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I need to pass the content of the textbox into a variable. i.e. whatever typed in the texbox of the html page needs to be pass to a variable. This is because I am calling HTML (CGI as well) inside linux shell programming. I need to manipulate that variable as I want. Do you have any idea to do it?

What I need to do is, I want to get the MAC address as an input from the user. i.e. we should have a HTML page with a text box, that user will be able to input the MAC address. therefore whatever user enters into the text box need to be passed to a variable.

Once we have the variable, this script will automatically add this MAC address into linux firewall to deny the access.

The code should be similar to the following:


echo "Content-type: text/html"

echo ""

echo ""

echo "enter the MAC address "

iptables -A INPUT -m mac --mac-source $mac_address -j DROP

service iptables save

service iptables restart

I will save this file (test.cgi) under /var/www/cgi-bin directory and I will run this script from firefox.

So the problem now I have the variable $mac_address. The CGI does not pass the textbox input into variable $mac_address.

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I think you need to be clearer in what you want to achieve. Perhaps an example ? – Brian Agnew Jul 30 '09 at 13:11

The real answer to this question is don't.

Your web server seems to be running with root privileges. That is the first no-no.

Do you really want to allow the whole wide world to be able to tinker with your firewall configuration? You have no control over how your shell script gets invoked, what gets passed to it. You are opening major security holes.

See the WWW Security FAQ on CGI scripts and Writing secure CGI scripts as well as CGI Security : Better Safe than Sorry.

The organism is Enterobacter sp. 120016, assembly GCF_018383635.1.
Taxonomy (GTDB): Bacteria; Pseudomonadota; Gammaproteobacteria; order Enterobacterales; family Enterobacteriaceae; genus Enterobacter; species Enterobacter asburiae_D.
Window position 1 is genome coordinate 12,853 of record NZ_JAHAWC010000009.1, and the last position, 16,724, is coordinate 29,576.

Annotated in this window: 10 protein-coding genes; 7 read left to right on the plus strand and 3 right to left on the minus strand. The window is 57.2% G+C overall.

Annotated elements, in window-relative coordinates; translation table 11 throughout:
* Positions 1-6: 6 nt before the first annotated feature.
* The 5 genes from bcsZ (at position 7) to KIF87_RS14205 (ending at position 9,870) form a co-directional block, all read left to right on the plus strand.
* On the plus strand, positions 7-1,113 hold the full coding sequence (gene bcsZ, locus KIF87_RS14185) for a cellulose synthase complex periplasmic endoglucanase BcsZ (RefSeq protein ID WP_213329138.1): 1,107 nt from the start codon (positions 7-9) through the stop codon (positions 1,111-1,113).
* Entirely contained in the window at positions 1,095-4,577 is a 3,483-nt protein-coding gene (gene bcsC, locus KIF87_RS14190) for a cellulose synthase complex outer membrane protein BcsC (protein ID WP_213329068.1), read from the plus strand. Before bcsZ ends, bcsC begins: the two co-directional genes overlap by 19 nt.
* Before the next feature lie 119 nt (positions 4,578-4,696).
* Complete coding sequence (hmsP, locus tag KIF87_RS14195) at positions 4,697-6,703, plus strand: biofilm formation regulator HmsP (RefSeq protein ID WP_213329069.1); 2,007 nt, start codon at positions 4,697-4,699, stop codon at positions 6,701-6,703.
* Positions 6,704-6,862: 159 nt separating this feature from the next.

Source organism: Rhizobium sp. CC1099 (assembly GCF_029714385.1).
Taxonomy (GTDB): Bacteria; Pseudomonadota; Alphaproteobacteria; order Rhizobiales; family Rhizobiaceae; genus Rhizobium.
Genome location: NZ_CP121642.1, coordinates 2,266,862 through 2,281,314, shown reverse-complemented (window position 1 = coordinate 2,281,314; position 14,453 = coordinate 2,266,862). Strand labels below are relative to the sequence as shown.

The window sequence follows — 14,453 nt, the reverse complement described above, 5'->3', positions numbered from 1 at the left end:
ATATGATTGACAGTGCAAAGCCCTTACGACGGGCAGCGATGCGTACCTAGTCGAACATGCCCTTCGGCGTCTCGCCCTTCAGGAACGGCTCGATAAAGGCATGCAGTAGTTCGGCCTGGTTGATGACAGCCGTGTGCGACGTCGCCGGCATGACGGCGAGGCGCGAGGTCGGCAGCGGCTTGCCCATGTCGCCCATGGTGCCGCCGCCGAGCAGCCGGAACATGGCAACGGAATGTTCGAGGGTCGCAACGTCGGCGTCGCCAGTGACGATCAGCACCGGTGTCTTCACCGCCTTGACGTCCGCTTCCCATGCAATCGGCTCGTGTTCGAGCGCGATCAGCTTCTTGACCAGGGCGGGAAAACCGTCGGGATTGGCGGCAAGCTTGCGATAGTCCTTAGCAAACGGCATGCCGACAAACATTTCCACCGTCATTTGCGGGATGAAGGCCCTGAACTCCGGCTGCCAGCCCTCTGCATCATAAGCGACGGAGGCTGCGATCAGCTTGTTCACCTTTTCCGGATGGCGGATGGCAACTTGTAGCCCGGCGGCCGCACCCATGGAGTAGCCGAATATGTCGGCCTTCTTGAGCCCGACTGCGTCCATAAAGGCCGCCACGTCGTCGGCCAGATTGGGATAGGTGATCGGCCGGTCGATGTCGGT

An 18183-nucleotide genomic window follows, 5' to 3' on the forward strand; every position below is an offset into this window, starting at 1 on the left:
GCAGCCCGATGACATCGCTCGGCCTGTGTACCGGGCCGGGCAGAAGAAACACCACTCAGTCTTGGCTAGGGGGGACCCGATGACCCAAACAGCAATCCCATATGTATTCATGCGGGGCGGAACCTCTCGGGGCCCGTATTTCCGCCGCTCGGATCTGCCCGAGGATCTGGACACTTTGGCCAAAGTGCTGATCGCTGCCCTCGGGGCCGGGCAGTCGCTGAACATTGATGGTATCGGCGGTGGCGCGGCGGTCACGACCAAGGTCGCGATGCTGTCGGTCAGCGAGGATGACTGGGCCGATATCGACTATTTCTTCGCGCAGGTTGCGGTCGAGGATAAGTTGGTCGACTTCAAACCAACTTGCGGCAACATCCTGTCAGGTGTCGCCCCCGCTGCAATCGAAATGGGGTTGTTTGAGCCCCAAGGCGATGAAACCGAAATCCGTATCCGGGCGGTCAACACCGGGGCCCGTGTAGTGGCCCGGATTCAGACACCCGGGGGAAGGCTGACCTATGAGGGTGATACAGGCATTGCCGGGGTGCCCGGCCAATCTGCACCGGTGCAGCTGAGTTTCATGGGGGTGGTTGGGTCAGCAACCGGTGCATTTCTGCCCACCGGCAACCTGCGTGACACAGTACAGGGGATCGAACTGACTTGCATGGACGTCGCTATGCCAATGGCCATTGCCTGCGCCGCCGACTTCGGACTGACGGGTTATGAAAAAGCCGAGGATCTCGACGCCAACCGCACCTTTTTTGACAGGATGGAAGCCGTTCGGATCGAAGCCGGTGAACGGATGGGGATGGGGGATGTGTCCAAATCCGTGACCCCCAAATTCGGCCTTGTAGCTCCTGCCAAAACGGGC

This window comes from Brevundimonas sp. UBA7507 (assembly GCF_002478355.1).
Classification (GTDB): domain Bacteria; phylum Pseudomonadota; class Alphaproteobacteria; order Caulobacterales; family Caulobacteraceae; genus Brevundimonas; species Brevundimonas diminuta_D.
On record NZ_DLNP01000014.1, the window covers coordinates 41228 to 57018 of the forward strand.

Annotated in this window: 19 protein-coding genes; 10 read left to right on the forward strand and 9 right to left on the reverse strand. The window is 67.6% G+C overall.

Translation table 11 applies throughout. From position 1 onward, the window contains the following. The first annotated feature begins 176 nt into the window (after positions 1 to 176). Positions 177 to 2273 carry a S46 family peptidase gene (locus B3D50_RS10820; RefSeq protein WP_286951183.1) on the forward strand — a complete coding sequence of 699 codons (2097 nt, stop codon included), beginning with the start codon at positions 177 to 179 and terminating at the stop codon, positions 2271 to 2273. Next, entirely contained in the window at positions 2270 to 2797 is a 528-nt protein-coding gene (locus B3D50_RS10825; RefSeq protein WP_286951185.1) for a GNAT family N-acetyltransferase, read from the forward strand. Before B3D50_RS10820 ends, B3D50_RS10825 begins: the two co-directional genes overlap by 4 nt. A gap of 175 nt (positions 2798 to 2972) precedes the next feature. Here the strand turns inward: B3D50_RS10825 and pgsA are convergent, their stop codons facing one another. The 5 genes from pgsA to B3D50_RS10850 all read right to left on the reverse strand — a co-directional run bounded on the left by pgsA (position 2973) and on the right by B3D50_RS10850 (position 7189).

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While you may be right, this is not an answer to the question. It coud be part of an answer, but here the topic is doing cgi with shell script. – shodanex Sep 10 '09 at 9:54

First, read the CGI primer.

You will need an HTML page with code like this:

<form method="get" action="/cgi-bin/my-fw-script.sh">
    <p>Gimme an IP address: <input name="addr"></p>
    <input type="submit">Block IP</input>

When the user clicks the form's Submit button, your Bash CGI program will be run. (/path/to/cgi-bin/my-fw-script.sh in the above example.) The text input will be in the QUERY_STRING environment variable, in the form variable=value. For simple inputs, you could just call the Bash function eval to turn this into a Bash variable:

echo You asked me to block $addr.

This will only work for a single input field, and will break if there are spaces or other special characters. I imagine the bash_cgi thing someone else recommended will take care of these details for you. Do it like the above example only if this program will stay very simple.

By the way, you almost certainly don't want to be adding MAC addresses to the firewall. That only works for hosts that are on the same LAN as the firewalled box. Packets coming from another LAN, the Internet, etc. will have the MAC address of the LAN's gateway. You should probably be blocking hosts by IP address instead.